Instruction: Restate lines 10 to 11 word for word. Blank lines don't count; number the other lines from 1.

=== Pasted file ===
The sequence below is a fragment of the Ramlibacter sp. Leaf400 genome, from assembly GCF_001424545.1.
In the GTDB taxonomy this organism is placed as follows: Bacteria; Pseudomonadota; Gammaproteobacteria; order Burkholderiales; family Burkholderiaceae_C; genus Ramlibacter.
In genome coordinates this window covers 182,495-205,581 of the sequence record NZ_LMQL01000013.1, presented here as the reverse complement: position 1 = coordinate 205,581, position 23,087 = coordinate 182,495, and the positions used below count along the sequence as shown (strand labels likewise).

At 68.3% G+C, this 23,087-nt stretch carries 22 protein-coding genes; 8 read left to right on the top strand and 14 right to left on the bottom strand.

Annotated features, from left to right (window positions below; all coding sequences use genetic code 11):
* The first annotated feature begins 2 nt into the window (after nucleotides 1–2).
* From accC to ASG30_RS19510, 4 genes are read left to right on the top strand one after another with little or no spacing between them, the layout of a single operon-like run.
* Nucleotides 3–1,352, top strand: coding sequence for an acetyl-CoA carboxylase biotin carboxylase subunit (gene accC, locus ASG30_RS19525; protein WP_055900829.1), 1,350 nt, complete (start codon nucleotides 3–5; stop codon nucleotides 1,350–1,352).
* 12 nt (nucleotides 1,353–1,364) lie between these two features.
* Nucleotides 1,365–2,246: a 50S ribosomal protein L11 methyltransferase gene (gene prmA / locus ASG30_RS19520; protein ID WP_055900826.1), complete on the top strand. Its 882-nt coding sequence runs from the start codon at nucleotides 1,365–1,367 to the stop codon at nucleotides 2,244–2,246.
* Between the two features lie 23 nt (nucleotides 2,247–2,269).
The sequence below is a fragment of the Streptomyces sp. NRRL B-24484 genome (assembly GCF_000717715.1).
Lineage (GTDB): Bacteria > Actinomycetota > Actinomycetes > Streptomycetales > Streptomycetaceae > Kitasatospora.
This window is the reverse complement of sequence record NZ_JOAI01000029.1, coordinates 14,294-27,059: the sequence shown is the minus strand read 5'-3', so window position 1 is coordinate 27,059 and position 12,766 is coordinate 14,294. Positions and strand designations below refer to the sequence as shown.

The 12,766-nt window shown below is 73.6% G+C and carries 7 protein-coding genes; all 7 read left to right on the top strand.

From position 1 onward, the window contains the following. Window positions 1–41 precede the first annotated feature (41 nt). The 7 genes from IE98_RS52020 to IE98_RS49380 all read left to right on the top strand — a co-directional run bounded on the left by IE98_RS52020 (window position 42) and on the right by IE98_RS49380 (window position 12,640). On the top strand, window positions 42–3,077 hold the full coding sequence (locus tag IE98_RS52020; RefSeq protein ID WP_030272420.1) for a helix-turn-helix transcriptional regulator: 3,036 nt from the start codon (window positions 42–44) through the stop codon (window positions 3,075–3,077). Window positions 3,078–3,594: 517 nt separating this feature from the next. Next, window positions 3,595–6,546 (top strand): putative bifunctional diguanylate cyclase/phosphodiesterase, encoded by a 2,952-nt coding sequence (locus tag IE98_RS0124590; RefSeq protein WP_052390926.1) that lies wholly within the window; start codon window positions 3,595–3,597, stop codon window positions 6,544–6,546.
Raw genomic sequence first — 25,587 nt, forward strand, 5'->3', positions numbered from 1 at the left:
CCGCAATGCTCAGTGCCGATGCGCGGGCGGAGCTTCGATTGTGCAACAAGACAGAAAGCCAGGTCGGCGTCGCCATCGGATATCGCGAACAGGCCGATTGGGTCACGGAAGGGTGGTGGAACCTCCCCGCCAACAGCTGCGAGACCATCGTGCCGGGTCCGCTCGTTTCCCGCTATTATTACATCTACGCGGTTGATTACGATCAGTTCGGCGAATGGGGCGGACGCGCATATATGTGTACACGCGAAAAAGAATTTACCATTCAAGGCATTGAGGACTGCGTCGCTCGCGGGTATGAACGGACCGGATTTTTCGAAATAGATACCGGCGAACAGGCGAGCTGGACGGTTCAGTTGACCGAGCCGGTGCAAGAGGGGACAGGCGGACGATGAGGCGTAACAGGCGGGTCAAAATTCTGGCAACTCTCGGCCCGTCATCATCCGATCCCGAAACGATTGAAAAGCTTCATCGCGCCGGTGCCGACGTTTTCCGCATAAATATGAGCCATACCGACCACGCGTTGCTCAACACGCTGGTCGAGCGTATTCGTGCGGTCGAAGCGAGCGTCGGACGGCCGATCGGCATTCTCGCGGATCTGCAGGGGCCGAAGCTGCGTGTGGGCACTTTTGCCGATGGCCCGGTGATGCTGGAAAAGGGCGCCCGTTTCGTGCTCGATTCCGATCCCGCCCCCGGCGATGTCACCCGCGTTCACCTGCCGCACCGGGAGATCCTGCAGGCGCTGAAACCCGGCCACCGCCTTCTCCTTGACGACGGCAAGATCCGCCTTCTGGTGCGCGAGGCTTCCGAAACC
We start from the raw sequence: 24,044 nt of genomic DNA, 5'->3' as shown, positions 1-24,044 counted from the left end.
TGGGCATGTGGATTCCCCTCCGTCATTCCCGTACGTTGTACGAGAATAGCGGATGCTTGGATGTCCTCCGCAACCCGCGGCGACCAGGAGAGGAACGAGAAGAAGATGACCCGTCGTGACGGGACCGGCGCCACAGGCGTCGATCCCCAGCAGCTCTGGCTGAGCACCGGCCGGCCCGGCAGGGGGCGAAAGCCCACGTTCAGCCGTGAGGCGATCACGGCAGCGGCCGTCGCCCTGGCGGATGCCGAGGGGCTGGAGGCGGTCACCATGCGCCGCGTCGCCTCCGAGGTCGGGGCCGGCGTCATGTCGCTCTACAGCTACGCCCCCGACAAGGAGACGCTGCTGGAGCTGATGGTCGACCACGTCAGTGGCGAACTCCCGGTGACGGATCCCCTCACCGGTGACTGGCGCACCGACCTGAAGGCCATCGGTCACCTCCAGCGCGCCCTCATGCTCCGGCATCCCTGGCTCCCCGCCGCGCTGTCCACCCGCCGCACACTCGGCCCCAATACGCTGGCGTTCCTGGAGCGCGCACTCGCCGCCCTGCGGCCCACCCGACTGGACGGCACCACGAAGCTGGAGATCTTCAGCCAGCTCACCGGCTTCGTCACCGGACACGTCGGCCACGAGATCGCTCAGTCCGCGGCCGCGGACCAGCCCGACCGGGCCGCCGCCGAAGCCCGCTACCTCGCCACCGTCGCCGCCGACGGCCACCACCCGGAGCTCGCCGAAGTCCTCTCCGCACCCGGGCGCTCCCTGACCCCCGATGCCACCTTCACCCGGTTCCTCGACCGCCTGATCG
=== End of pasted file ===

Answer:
* Nucleotides 1,365–2,246: a 50S ribosomal protein L11 methyltransferase gene (gene prmA / locus ASG30_RS19520; protein ID WP_055900826.1), complete on the top strand. Its 882-nt coding sequence runs from the start codon at nucleotides 1,365–1,367 to the stop codon at nucleotides 2,244–2,246.
* Between the two features lie 23 nt (nucleotides 2,247–2,269).